In most cases the trimethyltin reagents are preferred since the by-product, trimethyltin chloride, can easily be removed by water extraction. In the case of the water-insoluble tributyltin chloride it is necessary to add an aqueous solution of potassium fluoride to an ethereal solution of the product, thereby forming insoluble tributyltin fluoride, which can be separated by filtration.20,21,35 However, a completely homogeneous and neutral fluoride source, pyridinium hydrofluoride,11 is used in this procedure, making the filtration unnecessary and simplifying the subsequent chromatography step.

References and Notes
  1. Correspondence should be sent to A. F. R., IBM Corporation, E88/142, 5600 Cottle Road, San Jose, CA 95190;
  2. Department of Chemistry, Colorado State University, Ft. Collins, CO 80523 (*J. K. Stille is deceased).
  3. Luijten, J. G. A. in "Organotin Compounds," Sawyer, A. K., Ed.; Marcel Dekker: New York, 1972, Vol. 3, pp. 949–952
  4. Neuman, W. P. "The Organic Chemistry of Tin," Wiley: New York, 1970, pp. 230–237
  5. Krigman, M. R.; Silverman, A. P. Neurotoxicology 1984, 5, 129.
  6. Bottaro, J. C.; Hanson, R. N.; Seitz, D. E. J. Org. Chem. 1981, 46, 5221.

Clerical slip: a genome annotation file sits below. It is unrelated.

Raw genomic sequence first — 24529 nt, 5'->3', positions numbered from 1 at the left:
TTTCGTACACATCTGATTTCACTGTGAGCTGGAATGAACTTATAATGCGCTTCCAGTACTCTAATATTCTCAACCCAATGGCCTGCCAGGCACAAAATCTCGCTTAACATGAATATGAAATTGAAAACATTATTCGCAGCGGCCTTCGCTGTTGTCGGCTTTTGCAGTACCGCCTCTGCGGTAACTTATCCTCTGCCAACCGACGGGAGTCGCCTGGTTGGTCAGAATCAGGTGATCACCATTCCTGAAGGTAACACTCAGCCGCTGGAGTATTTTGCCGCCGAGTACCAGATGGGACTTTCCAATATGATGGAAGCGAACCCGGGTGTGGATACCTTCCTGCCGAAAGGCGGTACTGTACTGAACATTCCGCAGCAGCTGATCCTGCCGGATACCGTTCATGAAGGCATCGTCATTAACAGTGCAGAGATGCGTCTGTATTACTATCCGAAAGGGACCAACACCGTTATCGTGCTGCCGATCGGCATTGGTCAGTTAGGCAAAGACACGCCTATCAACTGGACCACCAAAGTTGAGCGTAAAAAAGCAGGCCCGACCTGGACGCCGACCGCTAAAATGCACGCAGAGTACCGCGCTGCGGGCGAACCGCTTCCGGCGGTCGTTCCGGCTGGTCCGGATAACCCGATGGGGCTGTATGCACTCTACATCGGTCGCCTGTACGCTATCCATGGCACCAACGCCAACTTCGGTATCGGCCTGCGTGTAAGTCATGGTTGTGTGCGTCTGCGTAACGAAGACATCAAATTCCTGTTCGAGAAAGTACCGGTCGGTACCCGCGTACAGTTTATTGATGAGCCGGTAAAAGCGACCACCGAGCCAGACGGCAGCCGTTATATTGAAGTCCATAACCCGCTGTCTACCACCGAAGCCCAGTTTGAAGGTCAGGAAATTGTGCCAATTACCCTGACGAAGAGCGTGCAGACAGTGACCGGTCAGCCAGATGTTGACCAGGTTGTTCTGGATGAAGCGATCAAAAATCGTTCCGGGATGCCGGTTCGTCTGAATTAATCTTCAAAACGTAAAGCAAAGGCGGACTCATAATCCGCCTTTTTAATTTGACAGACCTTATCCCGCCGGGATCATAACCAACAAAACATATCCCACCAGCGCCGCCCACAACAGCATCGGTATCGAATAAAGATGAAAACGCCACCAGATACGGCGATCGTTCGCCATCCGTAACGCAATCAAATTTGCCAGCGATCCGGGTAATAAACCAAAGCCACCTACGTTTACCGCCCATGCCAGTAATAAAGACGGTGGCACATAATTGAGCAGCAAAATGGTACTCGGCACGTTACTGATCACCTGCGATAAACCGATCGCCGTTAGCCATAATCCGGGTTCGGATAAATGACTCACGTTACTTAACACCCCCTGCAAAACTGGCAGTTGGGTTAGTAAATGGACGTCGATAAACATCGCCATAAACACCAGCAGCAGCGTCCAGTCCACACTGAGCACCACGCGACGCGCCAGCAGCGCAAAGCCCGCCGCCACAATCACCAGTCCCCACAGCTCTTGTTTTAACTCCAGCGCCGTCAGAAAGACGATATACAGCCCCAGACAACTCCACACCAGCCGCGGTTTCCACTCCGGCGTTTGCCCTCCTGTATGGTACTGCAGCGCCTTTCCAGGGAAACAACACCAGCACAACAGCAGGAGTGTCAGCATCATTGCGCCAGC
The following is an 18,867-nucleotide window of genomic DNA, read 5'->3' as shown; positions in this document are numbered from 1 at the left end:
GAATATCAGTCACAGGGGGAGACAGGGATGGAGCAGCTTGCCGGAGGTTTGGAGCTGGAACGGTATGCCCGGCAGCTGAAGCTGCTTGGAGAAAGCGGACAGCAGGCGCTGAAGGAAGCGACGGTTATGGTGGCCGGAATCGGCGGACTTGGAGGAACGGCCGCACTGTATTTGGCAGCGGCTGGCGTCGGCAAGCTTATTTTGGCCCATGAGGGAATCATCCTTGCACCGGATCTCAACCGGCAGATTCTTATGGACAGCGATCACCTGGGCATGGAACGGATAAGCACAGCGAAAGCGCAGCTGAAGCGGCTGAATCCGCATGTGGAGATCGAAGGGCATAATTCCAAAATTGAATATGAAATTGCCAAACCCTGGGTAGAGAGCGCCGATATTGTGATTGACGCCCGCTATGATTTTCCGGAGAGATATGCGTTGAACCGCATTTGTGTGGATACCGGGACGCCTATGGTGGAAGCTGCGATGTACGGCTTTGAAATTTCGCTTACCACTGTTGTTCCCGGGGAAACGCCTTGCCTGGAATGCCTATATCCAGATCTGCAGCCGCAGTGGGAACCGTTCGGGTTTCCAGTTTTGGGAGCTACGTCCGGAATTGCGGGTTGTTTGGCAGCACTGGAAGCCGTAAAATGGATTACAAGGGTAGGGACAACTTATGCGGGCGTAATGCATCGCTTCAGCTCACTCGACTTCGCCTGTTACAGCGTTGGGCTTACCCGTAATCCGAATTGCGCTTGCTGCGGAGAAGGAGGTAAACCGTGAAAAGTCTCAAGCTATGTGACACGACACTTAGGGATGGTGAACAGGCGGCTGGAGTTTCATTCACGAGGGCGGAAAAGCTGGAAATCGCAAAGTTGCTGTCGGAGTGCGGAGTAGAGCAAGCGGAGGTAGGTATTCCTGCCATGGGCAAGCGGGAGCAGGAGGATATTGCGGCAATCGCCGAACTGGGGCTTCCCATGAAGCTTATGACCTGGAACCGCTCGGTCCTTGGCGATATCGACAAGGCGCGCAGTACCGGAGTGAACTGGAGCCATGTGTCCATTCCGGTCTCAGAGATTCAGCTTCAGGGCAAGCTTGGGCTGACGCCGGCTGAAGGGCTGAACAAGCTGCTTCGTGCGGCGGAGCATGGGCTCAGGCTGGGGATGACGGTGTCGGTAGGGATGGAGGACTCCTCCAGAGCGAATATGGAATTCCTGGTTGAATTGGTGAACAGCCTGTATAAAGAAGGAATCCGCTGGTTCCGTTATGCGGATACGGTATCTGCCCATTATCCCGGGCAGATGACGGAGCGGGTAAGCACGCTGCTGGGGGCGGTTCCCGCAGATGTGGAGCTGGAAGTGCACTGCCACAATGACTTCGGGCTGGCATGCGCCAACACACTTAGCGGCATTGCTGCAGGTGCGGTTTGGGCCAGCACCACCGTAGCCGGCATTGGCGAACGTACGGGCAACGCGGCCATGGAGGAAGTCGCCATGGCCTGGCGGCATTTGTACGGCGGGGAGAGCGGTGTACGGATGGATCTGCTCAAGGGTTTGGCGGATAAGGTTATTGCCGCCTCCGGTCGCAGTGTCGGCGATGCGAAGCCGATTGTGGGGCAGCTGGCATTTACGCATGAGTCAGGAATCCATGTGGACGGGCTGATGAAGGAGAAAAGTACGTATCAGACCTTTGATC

7. Hayashi, K.; Iyoda, J.; Shiihara, I. J. Organomet. Chem. 1967, 10, 81.
  8. Corey, E. J.; Wollenberg, R. H. J. Org. Chem. 1975, 40, 3788.
  9. Coulson, D. R. Inorg. Synth. 1972, 13, 121.
  10. Fitton, P.; McKeon, J. E.; Ream, B. C. J. Chem. Soc., Chem. Commun. 1969, 370.
  11. Trost, B. M.; Caldwell, C. G.; Murayama, E.; Heissler, D. J. Org. Chem. 1983, 48, 3252.
  12. Kosugi, M.; Shimizu, Y.; Migita, T. Chem. Lett. 1977, 1423;
  13. Kosugi, M.; Shimizu, Y.; Migita, T. J. Organomet. Chem. 1977, 129, C36;
  14. Milstein, D.; Stille, J. K. J. Am. Chem. Soc. 1978, 100, 3636;
  15. Milstein, D.; Stille, J. K. J. Org. Chem. 1979, 44, 1613.
  16. Sato, F.; Inoue, M.; Oguro, K.; Sato, M. Tetrahedron Lett. 1979, 4303.
  17. Posner, G. H. Org. Reactions 1975, 22, 253;
  18. Jabri, N.; Alexakis, A.; Normant, J. F. Tetrahedron 1986, 42, 1369.
  19. Negishi, E.-I.; Idacavage, M. J. Org. React. 1985, 33, 1.
  20. Labadie, J. W.; Stille, J. K. J. Am. Chem. Soc. 1983, 105, 6129;
  21. Labadie, J. W.; Tueting, D.; Stille, J. K. J. Org. Chem. 1983, 48, 4634.
  22. Yamamoto, Y.; Yanagi, A. Chem. Pharm. Bull. 1982, 30, 2003.